James Belding explains the Tokenized Protocol Beta

With the May 23 announcement that the Tokenized Protocol Beta had publically released, a world of new possibilities was created for the Bitcoin SV (BSV) blockchain. CoinGeek.com reached out to James Belding, CEO and founder of Tokenized, to help explain what potential this news holds.

The Tokenized Protocol works right out of the box, making it an easy to use resource for developers. We asked Mr. Belding what sets it apart from other token solutions on the market. “The distinguishing factor that separates the Tokenized Protocol from other token solutions, is a design philosophy that focuses on providing maximum utility for issuers and users,” he answered. “This philosophy led us to a solution that optimized around a simple truth that seems to be missed by a lot of the blockchain industry.

“That simple truth is that organizations must comply with the laws and regulations of the jurisdiction they reside in. Building the technology around a sensible assessment of these solution requirements allows for a token system that is much more expressive, performant, secure and lower cost than competing solutions.”

What really makes the protocol special is that it takes care of many of the hurdles a business might face. “The Tokenized Protocol provides organizations with all of the tools they need to create real, lawful and binding smart contracts that are recognizable and enforceable by the courts, and you won’t need a team of specialist developers to code up the smart contract,” Belding explained. “We have provided everything necessary at the protocol level to ensure that issuers are guided towards including all the critical metadata required to successfully create a valid smart contract with tokens representing the ownership of real assets.”

We wondered what can make a protocol inherently regulation friendly. “The Tokenized Protocol has built-in tools that allow issuers to freeze, thaw, and confiscate tokens,” he responded. “These are really important tools that most issuers will need to practically manage their tokens. However, they are also incredibly important tools for issuers to enable them to comply with court orders and warrants. That is a really important point because the moment a token is no longer recognized by the issuer or legal system as a legitimate ownership record and it can’t be confiscated, canceled or reconciled, then there must be a parallel record keeping system that is used to track which tokens are ‘legitimate’ and which are not.”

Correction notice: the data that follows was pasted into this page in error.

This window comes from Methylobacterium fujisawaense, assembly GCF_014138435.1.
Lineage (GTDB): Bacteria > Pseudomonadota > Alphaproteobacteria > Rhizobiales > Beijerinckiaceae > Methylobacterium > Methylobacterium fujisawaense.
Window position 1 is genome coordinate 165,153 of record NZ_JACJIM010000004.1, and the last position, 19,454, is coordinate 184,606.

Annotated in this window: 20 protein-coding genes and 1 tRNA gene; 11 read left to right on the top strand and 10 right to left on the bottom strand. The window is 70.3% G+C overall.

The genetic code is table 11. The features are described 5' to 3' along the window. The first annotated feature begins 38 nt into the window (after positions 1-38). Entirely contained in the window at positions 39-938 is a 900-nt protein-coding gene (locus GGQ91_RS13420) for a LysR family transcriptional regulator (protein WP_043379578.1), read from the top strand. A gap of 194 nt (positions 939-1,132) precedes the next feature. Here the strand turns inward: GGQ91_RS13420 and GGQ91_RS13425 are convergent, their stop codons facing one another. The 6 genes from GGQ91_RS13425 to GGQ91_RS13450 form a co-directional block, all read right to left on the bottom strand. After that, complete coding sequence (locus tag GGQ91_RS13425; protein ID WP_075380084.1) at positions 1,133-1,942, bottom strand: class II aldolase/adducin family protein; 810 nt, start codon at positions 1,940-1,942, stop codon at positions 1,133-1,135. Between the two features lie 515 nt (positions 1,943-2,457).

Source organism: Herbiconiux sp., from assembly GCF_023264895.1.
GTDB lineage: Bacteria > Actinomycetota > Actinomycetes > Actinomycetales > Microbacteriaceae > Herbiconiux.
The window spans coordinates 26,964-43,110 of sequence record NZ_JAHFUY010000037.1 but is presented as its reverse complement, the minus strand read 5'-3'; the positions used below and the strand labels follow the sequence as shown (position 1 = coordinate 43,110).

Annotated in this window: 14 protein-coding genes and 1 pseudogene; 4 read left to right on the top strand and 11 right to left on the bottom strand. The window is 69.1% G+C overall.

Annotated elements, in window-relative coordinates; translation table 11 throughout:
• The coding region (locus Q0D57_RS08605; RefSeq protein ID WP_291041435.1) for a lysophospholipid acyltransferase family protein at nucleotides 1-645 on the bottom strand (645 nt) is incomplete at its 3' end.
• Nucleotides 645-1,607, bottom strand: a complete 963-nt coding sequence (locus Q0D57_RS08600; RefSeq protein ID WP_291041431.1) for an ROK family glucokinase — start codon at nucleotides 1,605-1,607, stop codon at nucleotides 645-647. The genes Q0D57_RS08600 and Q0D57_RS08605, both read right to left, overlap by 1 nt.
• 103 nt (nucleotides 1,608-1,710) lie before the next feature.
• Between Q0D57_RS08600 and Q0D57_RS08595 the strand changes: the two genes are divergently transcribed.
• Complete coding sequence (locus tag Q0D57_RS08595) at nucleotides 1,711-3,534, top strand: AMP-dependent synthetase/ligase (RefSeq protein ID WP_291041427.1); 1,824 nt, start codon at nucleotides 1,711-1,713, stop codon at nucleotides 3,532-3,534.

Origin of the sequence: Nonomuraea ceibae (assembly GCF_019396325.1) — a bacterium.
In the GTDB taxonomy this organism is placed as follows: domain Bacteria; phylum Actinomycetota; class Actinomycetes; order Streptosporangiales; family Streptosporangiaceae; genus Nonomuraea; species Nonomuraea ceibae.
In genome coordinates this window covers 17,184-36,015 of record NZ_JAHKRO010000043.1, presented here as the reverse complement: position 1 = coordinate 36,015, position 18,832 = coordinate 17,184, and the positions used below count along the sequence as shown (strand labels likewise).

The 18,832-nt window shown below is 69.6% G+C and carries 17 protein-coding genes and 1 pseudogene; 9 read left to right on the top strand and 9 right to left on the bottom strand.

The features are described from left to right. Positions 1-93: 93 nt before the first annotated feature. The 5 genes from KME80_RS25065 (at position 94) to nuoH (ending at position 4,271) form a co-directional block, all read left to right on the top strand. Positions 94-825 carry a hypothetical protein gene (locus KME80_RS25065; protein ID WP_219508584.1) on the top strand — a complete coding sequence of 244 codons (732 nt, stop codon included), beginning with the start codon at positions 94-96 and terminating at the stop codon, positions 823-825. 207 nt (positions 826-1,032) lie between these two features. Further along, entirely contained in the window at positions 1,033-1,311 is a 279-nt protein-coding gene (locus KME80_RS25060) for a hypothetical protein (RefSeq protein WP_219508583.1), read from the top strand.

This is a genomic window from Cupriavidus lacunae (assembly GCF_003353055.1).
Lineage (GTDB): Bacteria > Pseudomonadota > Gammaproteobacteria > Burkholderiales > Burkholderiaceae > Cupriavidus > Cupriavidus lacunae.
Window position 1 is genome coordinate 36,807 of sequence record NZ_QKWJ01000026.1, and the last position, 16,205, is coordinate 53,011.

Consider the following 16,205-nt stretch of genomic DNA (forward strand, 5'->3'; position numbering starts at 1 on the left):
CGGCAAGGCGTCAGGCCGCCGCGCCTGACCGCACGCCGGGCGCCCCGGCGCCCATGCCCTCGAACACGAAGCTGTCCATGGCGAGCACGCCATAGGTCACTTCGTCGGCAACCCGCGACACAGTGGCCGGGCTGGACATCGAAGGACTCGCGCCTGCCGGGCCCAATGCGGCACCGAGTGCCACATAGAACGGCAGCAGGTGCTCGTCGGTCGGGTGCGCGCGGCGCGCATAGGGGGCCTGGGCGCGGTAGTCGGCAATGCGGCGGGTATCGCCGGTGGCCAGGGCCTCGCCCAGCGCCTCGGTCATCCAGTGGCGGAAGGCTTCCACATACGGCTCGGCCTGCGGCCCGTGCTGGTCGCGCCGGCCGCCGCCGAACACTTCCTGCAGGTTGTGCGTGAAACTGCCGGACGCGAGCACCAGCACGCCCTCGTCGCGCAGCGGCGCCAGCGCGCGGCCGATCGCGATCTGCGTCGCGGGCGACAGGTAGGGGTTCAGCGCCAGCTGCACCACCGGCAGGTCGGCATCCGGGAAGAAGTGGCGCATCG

It goes beyond these simple but useful tools though, and provides a lot of power for potential smart contracts. “The Tokenized Protocol also provides the structure to allow Identity Oracles to interact with smart contracts,” he explained, and then elaborated:

“This system allows issuers to comply with regulations in their jurisdiction by restricting the transfers of tokens to addresses that are approved by the nominated Identity Oracle, even in secondary trading. Token transfers can be restricted according to different criteria specified by the issuer, and the transfer proposals are validated by the Identity Oracle in a pseudonymous manner, such that users’ private data is kept private. Tokens can be restricted to the following types of users: users who have had their identity verified, accredited investors, users that live in a certain region, and even users of a certain age group.

“These tools allow an issuer to comply with any reasonable request a government agency/regulator could ask for, while still providing all of the benefits of a decentralized ledger.”

A feature of the protocol is customizable voting systems. We asked how this works, and how it could be applied to real scenarios. “The Tokenized Protocol allows for smart contract managed on-chain governance,” he said. “There are many features that we will reveal in time, but the most important feature allows token holders to cast on-chain ballots. The ballots are cast in the same way that a bitcoin transaction is spent, and therefore, fundamentally enjoys the same security and privacy. All of the vote results are published to the public and immutable ledger so that all voters are able to ensure their vote was cast and counted correctly. The system is flexible enough to handle nearly any type of vote.”

This is an exciting potential feature for corporate enterprises, who can now understand their shareholders much better. Belding said, “Shareholders are often required to vote in shareholder resolutions to direct the company on certain matters. The Tokenized Protocol would make this process publicly auditable, low cost and very convenient.”

It’s been quite a year for Tokenized, first winning CoinGeek’s tokenization challenge, and then making big waves at CoinGeek Week in London. We asked them what’s coming next for the team. “It has definitely been a busy year for the whole team, but a memorable one,” Belding reflected. “We’re all working on our dream project and we couldn’t be more excited about what the future holds in store for Bitcoin SV.

“We’re currently working hard to build a platform that allows all types of organizations to issue, manage and trade tokens, with a very easy to use interface. There are a few more projects that we are also working on, but I’m going to keep tight-lipped about those until we are ready to announce. 

“However, I promise you we are pushing the envelope and we can’t wait to share our projects with the world. Unfortunately, I can’t give an exact release date on anything at the moment, but we are driving as hard as we can and I would expect a number of big announcements from us over the next 4-12 months.”

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